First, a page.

The red swamp crayfish, the same tasty crustacean which is popular table fare across the U.S., has recently gained a foothold at several locations in Michigan. Prior to 2017, the Gulf Coast natives were not found in the state’s waters. But that’s changed as well.
“We do have two documented species of invasive crayfish and the red swamp crayfish is one,” said Lucas Nathan, AIS coordinator for the Michigan Department of Natural Resources Fisheries Division. “There is some documentation of them being traded in the pet trade, though now they’re a prohibited species.”
Nathan said possessing live red swamp crayfish in Michigan is illegal. The species can grow to five inches or longer and is more aggressive than the state’s native crayfish, able to outcompete for food and territory.
Nathan said teachers sometimes bring live specimens into classrooms for educational purposes, and that crayfish have been known to end up free outside. In this case, since the red swamp crayfish is found at just a handful of sites, it could turn out well if they can all be located and eradicated. Wildlife officials removed more than 4,000 from a small retention pond in Novi several years ago.
“This will be the fourth year of our response effort, a lot of which is education and public awareness. It’s early enough in the invasion process we might be able to get ahead of it and eradicate this,” he said.
But not all invasives are on the small side. Some are really big, like the wels catfish. It is native to central and eastern Europe and is a prized sportfish because of its size. The fish can grow to lengths of 10 feet and live up to 80 years.
“The wels catfish is a very large predator that can grow so much bigger than our native species they can eat them out of house and home,” Nathan said. “It’s hard to know what type of impact they would have on the Great Lakes, but we know they would have an impact on sport and commercial fisheries because of the amount of biomass they consume.”
Pathways are many
“If you think about the history of aquatic species in the Great Lakes region there are a couple key points. Sea lamprey coming through the Welland Canal is sort of a pivot point for understanding AIS impacts on the Great Lakes,” LeSage explained. “The other is zebra mussel arrival in 1988. You can kind of see the invasion curve.”
Pet shops, bait shops and the aquarium trade offer AIS easy movement around the world, especially during the last two decades.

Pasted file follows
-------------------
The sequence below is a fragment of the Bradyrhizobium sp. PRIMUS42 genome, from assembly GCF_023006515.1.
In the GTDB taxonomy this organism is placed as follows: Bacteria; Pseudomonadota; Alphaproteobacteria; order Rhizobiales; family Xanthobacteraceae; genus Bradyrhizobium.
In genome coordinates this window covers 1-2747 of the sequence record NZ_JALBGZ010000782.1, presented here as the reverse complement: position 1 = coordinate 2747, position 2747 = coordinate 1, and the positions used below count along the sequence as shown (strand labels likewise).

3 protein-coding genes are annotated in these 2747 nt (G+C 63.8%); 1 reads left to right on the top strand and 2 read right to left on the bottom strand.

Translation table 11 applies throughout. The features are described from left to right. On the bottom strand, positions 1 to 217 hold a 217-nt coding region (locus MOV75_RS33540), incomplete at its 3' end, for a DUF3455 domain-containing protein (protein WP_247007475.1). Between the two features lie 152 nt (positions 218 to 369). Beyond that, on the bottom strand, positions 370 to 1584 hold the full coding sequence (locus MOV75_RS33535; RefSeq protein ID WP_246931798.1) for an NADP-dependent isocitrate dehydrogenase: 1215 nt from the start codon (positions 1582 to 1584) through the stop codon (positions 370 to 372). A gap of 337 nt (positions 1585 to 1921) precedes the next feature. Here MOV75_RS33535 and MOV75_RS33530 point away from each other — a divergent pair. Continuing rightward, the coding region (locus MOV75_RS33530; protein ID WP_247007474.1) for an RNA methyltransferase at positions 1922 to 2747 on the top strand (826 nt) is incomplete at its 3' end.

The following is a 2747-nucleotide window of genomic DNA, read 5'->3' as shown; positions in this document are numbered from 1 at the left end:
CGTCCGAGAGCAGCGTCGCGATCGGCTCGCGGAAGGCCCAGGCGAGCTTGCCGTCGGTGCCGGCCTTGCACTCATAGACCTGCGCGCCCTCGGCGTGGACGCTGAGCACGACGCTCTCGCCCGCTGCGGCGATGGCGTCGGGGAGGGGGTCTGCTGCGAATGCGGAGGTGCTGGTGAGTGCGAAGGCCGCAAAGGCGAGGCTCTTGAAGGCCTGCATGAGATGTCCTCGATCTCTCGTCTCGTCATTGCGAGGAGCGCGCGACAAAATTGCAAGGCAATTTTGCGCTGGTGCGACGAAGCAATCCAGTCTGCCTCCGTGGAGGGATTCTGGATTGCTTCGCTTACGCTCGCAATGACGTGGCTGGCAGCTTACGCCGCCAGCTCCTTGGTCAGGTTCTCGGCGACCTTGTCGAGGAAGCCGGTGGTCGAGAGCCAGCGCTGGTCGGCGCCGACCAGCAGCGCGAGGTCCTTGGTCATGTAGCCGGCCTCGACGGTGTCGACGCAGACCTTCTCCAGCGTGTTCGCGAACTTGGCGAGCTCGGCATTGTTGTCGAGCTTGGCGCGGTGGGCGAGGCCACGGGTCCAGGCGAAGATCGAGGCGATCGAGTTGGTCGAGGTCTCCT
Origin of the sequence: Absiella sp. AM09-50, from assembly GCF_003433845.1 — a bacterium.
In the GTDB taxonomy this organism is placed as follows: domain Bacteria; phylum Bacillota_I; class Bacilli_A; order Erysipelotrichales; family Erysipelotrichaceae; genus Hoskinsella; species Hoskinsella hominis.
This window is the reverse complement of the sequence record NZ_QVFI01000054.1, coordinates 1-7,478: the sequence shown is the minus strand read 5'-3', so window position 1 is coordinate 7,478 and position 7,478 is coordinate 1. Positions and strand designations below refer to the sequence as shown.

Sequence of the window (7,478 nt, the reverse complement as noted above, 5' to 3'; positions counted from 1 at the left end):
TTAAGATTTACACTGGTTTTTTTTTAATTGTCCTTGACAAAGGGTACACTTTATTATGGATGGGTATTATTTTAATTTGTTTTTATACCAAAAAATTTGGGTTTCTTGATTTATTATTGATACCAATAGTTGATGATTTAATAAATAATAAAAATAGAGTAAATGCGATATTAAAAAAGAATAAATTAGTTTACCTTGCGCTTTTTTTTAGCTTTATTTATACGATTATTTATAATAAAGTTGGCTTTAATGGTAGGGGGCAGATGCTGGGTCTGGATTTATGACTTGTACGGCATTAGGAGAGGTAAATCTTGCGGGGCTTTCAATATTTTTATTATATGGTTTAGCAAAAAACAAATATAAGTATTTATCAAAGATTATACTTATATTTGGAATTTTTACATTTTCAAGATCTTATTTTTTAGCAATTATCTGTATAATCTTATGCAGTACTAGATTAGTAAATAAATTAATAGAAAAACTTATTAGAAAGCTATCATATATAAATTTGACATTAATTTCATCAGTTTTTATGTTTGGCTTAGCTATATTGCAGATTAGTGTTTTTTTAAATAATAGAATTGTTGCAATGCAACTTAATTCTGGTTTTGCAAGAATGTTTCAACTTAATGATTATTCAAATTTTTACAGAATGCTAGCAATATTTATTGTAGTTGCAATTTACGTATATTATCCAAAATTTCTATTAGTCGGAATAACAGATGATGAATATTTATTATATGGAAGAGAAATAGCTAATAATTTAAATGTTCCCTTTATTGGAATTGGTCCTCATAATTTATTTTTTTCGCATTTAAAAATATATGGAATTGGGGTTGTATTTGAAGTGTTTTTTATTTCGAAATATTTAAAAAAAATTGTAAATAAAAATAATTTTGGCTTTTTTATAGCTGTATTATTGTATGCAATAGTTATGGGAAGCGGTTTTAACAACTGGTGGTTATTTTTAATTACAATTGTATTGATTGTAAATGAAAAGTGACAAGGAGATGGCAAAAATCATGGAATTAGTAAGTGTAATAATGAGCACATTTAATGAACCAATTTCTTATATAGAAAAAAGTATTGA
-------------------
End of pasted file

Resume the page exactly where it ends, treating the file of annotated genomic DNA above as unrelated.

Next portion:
“With globalizations due to the ease of purchasing live organisms through the Internet, that’s become a big focus for our program,” LeSage said. “Part of the problem is that it’s very difficult to communicate because there’s no brick-and-mortar store. We see diffused distribution chains now where it’s hard to communicate about changes in laws.”
Buyers and sellers are everywhere, she explained, so reaching those people is far more difficult than visiting or corresponding with retail locations or suppliers.
Parrot feather and yellow floating heart, both on the least-wanted list, are two plant species popular in aquariums and water gardens. And LeSage said they’re bad news for Great Lakes states.
“For the most part we’ve found yellow floating heart in smaller water bodies like ponds and historic water gardens where it was intentionally introduced. While every situation is different, with exotic species we have more tools in our toolbox to control AIS in smaller bodies, compared to coastal wetlands or flowing water bodies,” she said.
Like other AIS, yellow floating heart and parrot feather have the ability to spread quickly and dominate a body of water, choking out native plants, clogging drainage ditches and impeding fishing, boating and other activities.
While the aquarium industry, including Internet sellers, receive attention from LeSage and other Great Lakes officials, the shipping industry has proven a major mover of invasive species during the last 50 years through ballast water discharges on ships.